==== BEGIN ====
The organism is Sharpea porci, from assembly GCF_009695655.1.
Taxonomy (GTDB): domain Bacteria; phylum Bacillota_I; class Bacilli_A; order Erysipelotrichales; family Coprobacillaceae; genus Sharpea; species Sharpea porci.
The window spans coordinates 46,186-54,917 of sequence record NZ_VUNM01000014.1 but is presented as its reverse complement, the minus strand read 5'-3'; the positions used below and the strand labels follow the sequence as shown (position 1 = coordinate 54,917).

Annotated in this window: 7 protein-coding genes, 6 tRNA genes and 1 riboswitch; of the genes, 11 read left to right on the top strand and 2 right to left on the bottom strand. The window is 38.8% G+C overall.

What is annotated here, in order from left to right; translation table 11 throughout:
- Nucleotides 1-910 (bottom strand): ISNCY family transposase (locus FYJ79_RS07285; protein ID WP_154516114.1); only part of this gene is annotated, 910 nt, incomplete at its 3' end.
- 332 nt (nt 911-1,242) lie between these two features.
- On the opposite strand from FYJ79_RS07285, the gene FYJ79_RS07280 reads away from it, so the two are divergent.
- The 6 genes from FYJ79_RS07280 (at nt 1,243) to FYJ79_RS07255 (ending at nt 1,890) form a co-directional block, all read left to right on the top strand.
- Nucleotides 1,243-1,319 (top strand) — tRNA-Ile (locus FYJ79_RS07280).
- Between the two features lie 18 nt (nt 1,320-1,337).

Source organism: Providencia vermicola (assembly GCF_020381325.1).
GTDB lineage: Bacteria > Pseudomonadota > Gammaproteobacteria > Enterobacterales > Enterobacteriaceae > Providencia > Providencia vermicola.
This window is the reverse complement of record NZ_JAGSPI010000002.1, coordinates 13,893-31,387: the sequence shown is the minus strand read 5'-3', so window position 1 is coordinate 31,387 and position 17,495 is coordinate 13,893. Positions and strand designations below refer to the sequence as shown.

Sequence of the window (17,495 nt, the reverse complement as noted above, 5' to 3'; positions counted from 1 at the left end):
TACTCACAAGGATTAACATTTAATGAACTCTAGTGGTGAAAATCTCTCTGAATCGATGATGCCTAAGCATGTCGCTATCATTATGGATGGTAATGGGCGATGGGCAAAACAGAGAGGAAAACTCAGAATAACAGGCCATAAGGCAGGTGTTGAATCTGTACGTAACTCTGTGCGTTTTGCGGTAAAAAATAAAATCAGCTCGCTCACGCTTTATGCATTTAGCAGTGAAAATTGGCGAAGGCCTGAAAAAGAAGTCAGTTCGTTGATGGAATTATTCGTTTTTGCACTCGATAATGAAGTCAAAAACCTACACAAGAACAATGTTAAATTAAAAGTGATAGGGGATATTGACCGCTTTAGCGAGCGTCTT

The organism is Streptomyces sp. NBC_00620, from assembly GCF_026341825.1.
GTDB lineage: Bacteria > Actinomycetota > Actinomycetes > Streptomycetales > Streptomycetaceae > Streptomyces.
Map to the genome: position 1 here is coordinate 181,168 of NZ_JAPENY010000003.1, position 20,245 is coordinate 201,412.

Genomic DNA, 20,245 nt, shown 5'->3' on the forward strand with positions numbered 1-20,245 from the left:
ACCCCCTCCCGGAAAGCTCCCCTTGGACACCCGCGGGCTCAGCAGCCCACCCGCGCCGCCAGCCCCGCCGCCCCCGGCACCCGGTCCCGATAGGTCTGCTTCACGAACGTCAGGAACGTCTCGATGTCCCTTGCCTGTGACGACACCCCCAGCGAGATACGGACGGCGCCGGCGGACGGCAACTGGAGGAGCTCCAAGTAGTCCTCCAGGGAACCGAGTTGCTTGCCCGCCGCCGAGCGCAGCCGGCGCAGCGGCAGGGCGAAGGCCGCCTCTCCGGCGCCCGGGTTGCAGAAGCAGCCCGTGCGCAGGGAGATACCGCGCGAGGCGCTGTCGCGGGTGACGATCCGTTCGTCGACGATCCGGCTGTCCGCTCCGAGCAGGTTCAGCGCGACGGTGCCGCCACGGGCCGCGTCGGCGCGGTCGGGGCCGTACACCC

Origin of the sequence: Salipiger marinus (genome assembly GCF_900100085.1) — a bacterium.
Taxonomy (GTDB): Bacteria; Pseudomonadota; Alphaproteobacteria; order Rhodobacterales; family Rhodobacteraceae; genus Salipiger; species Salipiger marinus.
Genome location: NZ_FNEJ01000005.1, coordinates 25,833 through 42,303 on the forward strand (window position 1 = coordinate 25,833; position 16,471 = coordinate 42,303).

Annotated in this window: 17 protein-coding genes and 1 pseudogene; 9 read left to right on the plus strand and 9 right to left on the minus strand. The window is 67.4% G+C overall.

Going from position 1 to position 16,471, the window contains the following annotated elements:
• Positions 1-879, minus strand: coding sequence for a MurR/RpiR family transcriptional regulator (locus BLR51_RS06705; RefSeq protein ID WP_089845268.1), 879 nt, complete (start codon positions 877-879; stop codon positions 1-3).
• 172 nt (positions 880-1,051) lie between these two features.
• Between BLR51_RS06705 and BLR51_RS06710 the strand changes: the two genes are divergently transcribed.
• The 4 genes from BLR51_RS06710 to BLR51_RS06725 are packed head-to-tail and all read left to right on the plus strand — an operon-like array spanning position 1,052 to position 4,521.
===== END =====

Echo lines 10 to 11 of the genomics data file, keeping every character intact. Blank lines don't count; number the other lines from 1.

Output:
- Nucleotides 1,243-1,319 (top strand) — tRNA-Ile (locus FYJ79_RS07280).
- Between the two features lie 18 nt (nt 1,320-1,337).